Back in August, reports began appearing from iPhone 6 owners describing an apparently latent manufacturing issue that causes a flickering bar to appear at the top of the screen and the display to become unresponsive or less responsive to touch.
A week later, three iPhone 6 owners filed a complaint with the U.S. District Court of Northern California after their devices presented symptoms of the problem – dubbed "touch disease" by repair website iFixit – which Apple has yet to publicly acknowledge.
Yesterday, Motherboard reported that lawyers who filed the class action complaint earlier this fall have now signed on three additional law firms to support their case, while an additional class action lawsuit related to the issue has been filed against Apple in Utah.
Richard McCune, an attorney in the California case, said he has been contacted by 10,000 people asking to join the suit, which accuses Apple of violating the state's consumer fraud statutes, negligent misrepresentation, breach of implied warranty, unjust enrichment, and other consumer act violations.
The "touch disease" flaw is thought to be caused by the touchscreen controller chips soldered to the iPhone's logic board losing contact after a period of normal usage, because of Apple's failure to incorporate a metal shield. So far, Apple has refused to repair the out-of-warranty iPhones without charge when the defect manifests. Worse, replacement refurbished handsets costing owners $329 have reportedly shown symptoms of the same problem within days or weeks of being issued.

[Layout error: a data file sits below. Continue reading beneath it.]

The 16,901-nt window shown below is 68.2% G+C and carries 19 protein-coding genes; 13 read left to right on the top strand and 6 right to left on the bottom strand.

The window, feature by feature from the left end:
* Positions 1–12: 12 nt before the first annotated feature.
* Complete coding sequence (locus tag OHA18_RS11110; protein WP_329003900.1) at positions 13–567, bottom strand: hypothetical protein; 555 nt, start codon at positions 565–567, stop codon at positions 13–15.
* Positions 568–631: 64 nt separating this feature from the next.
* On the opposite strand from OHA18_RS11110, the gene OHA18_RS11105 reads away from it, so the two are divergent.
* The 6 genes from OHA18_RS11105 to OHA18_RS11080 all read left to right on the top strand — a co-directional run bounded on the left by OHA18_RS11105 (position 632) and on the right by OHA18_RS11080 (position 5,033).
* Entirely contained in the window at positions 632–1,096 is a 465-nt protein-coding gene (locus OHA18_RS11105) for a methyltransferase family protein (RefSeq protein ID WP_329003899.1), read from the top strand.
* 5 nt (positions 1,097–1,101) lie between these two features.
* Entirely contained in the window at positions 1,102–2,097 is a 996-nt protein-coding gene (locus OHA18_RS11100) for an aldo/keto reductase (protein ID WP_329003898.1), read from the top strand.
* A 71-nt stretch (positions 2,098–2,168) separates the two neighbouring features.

Motherboard claims five separate current and former Apple Geniuses have confirmed that Apple is aware of the problem but will not tell customers about it.
However, Apple's filed response to the most recent Utah complaint appears at least to signal a legal acknowledgement of the issue and the company's lawyers have requested an "extension of time to respond to the Complaint" and asked that the Utah and California cases be combined into one.
Given the similarity between the [Utah] and [California] actions, it would unnecessarily tax judicial resources if these actions were to proceed in separate class action lawsuits—especially where the [Utah] and [California] Plaintiffs purport to represent the same putative class of all consumers who purchased an iPhone 6 or 6 Plus.On Friday, McCune filed an updated lawsuit against Apple that includes several new plaintiffs and formally adds the three separate law firms to the legal battle. "Each of the firms (who had their own clients) brings strength to the case, including Stephen Larson of Larson O'Brien, who is a former Federal Judge," McCune told Motherboard. "With these firms working with us, we believe it gives us the best chance of obtaining a positive result in the case for the owners of the phones."